11:36 AM  
Blogger Caftan Woman said...

A beautiful and continually engrossing film. The Blu-ray experience must be breathtaking, but someday I want to see this on the big screen.

5:42 PM  
Blogger Walter S. said...

Laura, your review makes me want to watch THE BIG COUNTRY again. I remember the first time I saw this movie as a youngster on TV, which was pan and scan, but that is what we had at the time. Wow! Starting out with the rousing musical score of Jeorme Moross. I think, without a doubt, this music score was the greatest done for a Western movie. The score just doesn't go along with the action, it enhances the emotions involved. Moross created a work that stands head and shoulders above as one of the great masterworks of movie music.

Franz Planer's photography was breathtaking in showing us the vastness of the "Big Country." He uses the camera as an artist uses his brush to paint gorgeous mountains and plains where the drama is played out under a blue sky. How Planer kept from getting an Academy Award nomination is beyond me, at least composer Moross was nominated for musical score.

Western fans expecting quick-draw gunfights and good guy/bad guy morality, might be disappointed in this so-called pacifist Western. I personally come at this from a viewpoint of one whose family was involved in a two-family feud back in my maternal grandfather's day. Some of the bitterness from the feud lasted down into my time. Most of the fights were fistfights, which can be very brutal. My great-grandfather was beat to a pulp and left in a ditch. My grandfather said that his father wasn't good for much after the beating.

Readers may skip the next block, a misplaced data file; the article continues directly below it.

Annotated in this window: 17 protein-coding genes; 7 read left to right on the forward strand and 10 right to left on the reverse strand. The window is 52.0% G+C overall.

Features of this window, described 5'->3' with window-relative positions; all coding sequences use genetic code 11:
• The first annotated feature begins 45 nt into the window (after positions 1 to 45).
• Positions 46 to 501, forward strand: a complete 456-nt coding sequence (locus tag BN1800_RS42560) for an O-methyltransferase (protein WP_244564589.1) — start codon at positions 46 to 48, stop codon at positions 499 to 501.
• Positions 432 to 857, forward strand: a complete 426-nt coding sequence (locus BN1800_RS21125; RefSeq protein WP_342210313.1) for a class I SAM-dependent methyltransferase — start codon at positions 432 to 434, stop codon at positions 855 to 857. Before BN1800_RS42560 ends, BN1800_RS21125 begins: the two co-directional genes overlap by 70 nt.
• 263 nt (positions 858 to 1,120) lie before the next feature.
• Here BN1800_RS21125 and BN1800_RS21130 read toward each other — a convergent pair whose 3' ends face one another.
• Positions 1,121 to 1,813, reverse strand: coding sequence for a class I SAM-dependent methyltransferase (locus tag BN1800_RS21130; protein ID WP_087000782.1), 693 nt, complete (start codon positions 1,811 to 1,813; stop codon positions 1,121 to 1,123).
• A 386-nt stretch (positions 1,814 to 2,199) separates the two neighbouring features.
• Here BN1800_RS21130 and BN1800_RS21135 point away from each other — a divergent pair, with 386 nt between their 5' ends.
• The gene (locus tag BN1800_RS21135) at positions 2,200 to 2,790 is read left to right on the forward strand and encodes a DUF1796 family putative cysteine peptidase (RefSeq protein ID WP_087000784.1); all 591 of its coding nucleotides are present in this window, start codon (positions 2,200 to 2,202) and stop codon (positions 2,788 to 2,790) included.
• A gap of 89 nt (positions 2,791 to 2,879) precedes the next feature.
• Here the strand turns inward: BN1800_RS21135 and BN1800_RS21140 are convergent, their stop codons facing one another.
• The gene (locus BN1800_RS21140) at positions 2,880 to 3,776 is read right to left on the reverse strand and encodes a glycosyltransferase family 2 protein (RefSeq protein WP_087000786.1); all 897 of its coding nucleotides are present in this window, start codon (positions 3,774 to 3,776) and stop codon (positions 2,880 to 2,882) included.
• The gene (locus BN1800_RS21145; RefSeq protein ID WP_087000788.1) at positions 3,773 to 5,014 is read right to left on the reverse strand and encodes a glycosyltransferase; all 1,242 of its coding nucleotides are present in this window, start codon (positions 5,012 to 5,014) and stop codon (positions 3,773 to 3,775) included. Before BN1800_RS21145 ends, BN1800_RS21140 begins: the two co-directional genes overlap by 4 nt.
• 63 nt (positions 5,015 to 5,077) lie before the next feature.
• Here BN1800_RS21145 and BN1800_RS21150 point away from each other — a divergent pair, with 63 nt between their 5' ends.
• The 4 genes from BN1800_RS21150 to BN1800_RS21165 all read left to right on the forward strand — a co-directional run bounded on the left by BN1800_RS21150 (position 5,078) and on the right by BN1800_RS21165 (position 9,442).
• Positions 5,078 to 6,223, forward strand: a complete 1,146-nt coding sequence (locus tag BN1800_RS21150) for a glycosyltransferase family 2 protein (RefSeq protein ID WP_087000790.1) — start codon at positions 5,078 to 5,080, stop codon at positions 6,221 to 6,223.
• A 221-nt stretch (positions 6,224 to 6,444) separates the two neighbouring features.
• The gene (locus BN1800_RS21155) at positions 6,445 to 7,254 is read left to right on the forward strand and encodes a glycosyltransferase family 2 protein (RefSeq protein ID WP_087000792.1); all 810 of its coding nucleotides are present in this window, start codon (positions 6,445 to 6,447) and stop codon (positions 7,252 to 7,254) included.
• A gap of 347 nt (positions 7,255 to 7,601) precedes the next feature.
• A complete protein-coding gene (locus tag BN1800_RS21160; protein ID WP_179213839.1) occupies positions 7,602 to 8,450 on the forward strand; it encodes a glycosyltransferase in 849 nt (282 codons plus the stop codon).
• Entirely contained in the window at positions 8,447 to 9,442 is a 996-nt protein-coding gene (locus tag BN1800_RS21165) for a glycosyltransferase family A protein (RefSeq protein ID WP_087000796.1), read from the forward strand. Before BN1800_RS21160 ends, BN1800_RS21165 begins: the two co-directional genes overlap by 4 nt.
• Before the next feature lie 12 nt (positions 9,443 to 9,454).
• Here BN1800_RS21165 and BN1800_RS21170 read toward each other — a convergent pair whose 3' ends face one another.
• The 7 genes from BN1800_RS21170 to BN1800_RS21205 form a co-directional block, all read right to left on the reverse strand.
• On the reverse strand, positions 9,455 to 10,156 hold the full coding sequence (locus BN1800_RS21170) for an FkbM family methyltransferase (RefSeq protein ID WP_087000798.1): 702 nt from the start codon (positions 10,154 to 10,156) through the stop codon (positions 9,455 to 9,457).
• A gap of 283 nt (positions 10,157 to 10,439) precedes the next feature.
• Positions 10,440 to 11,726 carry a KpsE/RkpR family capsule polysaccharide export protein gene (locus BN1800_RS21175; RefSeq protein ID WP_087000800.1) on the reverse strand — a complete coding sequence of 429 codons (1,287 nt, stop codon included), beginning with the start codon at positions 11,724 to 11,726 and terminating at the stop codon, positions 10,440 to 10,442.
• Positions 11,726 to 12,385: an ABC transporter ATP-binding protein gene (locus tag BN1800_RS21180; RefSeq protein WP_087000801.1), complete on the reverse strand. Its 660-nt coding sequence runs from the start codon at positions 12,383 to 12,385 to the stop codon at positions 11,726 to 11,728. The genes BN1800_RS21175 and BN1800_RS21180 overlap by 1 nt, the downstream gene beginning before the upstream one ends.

THE BIG COUNTRY was an unusual pacifist Western, in that it failed(though, not at the box office). The fistfight between McKay(Peck) and Leech(Heston) wasn't pacifist and it actually proved something, in that Leech gained respect for McKay. The pistol duel between McKay and Buck Hannassey(Chuck Connors) proved who the real coward was. The grand finale, I'll leave it at that.

THE BIG COUNTRY is a very memorable entertaining spectacle that I will watch again.

12:10 PM  
Blogger Laura said...

Great discussion here! One of the signs of a good movie is sometimes how much it makes viewers think and how much discussion it creates, and that's definitely the case with this film.

Barrylane, I'm definitely an advocate of "shorter is better" the majority of the time, and Ranown's RIDE LONESOME with its 73-minute running time is one of my favorite films. But while THE BIG COUNTRY needed editing, I just have trouble envisioning this film as one of those tight, lean movies I enjoy so much. On the other hand I do find it fun imagining your alternative version and casting!

Margot, enjoyed your thoughts also, there's definitely a contingent here wishing for the "Ranown" version!

Caftan Woman, I agree, it would be wonderful to see this in a theater. I'd love to hear that music blasting out of speakers! :)

Walter, I hope you have the opportunity to revisit the movie soon. The score is simply superb, isn't it? I also loved Planer's widescreen photography.

I enjoyed you bringing your family experiences to the comments. I definitely agree that the fistfight was more significant than Peck's character seemed to recognize.

Best wishes,
Laura

11:17 AM